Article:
8. C Barker and G Dale, ‘Protest Waves in Western Europe: A Critique of “New Social Movement” Theory’, Critical Sociology, vol 24, no 1/2 (1999), pp65-104.

  9. I’m thinking particularly of Andrea Dworkin’s novels, which are presumably intended to raise awareness of victimisation but end up resembling the sadist pornography they attack.

  10. D Bensaïd, Marx for our Times (Verso, 2002).

  11. Best advice is to start with articles and selections rather than her full-length books: a recent collection by Verso (2004) is entitled Precarious Life, and this year also saw Blackwell’s publication of The Judith Butler Reader.

  12. Left Conservatism II (conference at the University of California, Santa Cruz), 1998,

  13. In The Nation, 1 April 2002.

  14. P Gilroy, Between Camps: Nations, Cultures and the Allure of Race (Penguin, 2001).

  15. In the preface to the 1999 edition of Gender Trouble.

  16. ‘Contingent Foundations: Feminism and the Question of Postmodernism’, in J Butler and J W Scott (eds), Feminists Theorize the Political (Routledge, 1992), pp3-21.

  17. Writings from the women’s health movement provide fascinating—and terrifying—contemporary and historical examples of these sexist views. See, for example, B Ehrenreich and D English, For Her Own Good: 150 Years of the Experts’ Advice to Women (Pluto, 1979).

  18. D Harvey, The Condition of Postmodernity (Blackwell, 1989).

  19. L Vygotsky, Thought and Language (MIT Press, 1962).

  20. Introduction to the 2nd edition of Gender Trouble, 1999.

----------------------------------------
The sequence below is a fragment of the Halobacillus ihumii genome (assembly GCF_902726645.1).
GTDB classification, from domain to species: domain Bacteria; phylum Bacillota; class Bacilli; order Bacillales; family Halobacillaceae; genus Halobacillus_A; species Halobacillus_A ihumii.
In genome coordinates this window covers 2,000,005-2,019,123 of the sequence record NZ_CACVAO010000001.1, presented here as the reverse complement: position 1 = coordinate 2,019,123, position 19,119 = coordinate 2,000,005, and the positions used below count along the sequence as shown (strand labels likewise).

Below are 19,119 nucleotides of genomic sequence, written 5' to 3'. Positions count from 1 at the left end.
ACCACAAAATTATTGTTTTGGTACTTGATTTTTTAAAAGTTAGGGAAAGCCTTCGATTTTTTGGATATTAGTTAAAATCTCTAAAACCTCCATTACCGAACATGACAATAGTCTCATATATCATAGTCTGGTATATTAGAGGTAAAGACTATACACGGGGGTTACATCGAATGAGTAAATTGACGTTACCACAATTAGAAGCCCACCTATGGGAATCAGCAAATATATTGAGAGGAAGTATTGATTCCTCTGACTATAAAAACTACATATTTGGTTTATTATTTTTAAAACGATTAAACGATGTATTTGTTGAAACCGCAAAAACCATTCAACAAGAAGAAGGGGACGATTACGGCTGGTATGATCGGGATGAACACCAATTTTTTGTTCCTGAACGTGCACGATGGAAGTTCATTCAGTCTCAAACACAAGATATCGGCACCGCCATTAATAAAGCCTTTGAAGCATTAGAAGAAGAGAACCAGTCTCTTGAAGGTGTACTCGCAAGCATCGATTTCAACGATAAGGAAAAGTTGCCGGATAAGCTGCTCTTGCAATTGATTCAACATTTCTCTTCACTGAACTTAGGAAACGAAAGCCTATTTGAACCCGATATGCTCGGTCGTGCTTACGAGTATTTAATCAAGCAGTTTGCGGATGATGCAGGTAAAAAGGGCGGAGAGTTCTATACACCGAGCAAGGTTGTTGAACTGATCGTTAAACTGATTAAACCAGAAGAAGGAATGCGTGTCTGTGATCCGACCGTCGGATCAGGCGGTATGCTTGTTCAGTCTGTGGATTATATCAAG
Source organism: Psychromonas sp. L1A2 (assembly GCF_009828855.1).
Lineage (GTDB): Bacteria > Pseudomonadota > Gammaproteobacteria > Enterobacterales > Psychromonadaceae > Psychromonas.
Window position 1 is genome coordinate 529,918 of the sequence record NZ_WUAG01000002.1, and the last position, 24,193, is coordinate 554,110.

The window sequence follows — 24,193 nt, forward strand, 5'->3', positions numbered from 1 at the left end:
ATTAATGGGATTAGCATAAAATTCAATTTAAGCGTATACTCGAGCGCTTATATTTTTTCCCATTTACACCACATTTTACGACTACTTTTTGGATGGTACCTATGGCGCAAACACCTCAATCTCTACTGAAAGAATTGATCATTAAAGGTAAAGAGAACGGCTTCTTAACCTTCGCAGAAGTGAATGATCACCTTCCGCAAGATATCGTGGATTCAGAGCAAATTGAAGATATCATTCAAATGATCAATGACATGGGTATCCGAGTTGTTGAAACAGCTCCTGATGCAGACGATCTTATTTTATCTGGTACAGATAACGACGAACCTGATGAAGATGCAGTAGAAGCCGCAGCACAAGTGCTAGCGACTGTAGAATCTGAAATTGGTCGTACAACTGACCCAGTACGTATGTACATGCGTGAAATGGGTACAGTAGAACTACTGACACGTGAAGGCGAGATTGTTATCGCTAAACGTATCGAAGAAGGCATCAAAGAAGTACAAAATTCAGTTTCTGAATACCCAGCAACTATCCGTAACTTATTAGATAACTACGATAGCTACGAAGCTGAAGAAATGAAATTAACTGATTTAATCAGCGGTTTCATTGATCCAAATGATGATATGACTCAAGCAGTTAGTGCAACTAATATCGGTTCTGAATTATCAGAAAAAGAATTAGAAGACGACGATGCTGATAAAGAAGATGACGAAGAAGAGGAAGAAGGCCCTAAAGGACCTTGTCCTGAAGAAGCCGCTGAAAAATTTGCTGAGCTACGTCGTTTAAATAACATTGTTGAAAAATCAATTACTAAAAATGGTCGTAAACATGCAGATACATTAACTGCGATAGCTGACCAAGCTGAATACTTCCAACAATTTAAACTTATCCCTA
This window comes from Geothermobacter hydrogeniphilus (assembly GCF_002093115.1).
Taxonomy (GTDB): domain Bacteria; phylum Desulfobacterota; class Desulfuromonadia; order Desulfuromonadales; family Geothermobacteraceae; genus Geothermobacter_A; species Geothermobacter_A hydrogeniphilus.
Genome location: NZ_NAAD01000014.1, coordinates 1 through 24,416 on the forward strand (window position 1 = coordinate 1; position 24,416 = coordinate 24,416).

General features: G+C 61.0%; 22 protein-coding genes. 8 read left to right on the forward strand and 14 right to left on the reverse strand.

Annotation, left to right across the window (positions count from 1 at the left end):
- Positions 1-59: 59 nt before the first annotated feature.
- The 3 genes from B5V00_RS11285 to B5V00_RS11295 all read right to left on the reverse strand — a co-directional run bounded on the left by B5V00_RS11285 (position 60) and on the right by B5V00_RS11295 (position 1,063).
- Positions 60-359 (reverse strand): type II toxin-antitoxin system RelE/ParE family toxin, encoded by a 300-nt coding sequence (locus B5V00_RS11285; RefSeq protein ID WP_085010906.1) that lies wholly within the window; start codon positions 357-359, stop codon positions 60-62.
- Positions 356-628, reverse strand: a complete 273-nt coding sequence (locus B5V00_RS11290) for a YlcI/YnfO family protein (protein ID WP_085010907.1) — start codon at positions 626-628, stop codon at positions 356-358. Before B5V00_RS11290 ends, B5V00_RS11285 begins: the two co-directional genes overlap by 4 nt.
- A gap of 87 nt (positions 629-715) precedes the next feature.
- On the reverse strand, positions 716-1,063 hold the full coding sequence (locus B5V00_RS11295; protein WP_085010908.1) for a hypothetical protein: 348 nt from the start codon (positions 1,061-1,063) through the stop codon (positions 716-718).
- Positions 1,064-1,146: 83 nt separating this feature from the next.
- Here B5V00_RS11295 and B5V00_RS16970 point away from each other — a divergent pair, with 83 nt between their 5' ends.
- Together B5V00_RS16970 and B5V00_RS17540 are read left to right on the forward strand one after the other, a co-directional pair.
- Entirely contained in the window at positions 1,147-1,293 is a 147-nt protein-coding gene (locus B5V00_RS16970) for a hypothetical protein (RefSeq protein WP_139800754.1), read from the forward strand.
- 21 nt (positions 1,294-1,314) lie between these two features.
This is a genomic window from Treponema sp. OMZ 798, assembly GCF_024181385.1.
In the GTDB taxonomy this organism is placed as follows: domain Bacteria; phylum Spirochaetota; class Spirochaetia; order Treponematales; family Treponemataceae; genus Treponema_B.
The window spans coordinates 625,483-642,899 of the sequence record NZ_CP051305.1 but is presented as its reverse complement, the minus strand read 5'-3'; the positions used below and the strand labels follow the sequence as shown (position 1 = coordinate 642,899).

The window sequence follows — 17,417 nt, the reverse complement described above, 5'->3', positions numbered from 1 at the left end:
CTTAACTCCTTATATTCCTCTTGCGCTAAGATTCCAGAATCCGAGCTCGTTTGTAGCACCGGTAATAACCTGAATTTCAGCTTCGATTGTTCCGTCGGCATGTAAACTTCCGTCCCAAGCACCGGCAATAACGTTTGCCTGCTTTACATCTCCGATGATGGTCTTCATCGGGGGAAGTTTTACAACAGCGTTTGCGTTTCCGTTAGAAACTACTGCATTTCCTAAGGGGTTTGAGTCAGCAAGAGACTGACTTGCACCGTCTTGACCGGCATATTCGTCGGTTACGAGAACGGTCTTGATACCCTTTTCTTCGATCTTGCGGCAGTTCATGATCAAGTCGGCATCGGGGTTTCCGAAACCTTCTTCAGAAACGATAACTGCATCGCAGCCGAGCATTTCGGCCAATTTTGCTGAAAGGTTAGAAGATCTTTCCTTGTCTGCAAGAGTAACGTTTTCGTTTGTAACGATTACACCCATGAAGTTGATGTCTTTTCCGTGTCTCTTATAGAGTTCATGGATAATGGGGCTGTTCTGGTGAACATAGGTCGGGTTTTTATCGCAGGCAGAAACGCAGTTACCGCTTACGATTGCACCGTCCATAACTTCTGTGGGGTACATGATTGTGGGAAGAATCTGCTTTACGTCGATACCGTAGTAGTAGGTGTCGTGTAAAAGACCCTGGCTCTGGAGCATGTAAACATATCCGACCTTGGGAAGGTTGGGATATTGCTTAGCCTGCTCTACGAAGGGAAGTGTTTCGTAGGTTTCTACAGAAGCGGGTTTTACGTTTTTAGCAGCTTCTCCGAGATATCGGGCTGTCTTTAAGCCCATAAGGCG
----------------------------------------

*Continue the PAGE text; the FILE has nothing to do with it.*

21. See S Rowbotham et al, Beyond the Fragments (Consortium, 1981).

  22. N Field, Over the Rainbow: Money, Class and Homophobia (Pluto Press, 1995), p138.

  23. Butler sometimes argues that heterosexual performances more easily hide their falseness, but at the same time, she wants to resist prescribing a politically correct form of drag.

  24. S J Gould, The Lying Stones of Marrakech (Vintage, 2001).

  25. G Scambler and P Higgs, Medicine, Modernity and Health (Routledge, 1998).

  26. ‘Contingent Foundations: Feminism and the Question of Postmodernism’, in J Butler and J W Scott (eds), as above, pp3-21.

  27. Such as between feminist and disability movements on the question of aborting disabled foetuses. Activists on both sides are starting to argue that while defending women’s right to choose, we also need to attack the way Big Pharma runs medical research, and demand control and choice over that too.

  28. A Bakan, ‘The Legend of Marilyn Monroe’, International Socialism 11, (Winter 1981), pp73-83.

  29. J Walker, Art in the Age of Mass Media (Pluto, 2001).

  30. The men who went to molly houses in Georgian Britain to find male prostitutes and transvestites were not homosexual as we know it, as that category did not exist then.

  31. See the articles collected in C Barker et al, Leadership and Social Movements (Manchester University Press, 2001).

  32. J Butler, Bodies That Matter: On the Discursive Limits of ‘Sex’ (Routledge, 1993).

  33. Butler often refers to a ‘ruse of power’ or a ‘ruse of authority’ showing that, as she has acknowledged, one cannot just write out agency. So what are the effects of writing agency in this way? A Callinicos, as above, critiques this.

  34. M Foucault, The History of Sexuality 1: The Will to Knowledge (Penguin, 1998).

  35. C Griggs, ‘Lesbian Bodies in the Age of (Post)mechanical Reproduction’, in M Warner (ed), Fear of a Queer Planet: Queer Politics and Social Theory (University of Minnesota Press, 1993), pp178-192.

  36. B Ehrenreich and A Russell Hochschild (eds), Global Woman: Nannies, Maids and Sex Workers in the New Economy (Granta, 2003).

  37. New Internationalist 351, November 2002.

  38. The AIDS Coalition To Unleash Power, particularly active in the US in the late 1980s.

  39. A Parker, ‘Unthinking Sex: Marx, Engels and the Scene of Writing’, in M Warner (ed), as above, pp28-45.

  40. J Butler, ‘Merely Cultural’, Social Text 52/53, 1997, pp265-277.

  41. The title of a mainstream gay magazine in the US.

  42. R Hennessy, Profit and Pleasure: Sexual Identities in Late Capitalism (Routledge, 2000), p52.

  43. SHOP—the Suburban Homosexual Outreach Project.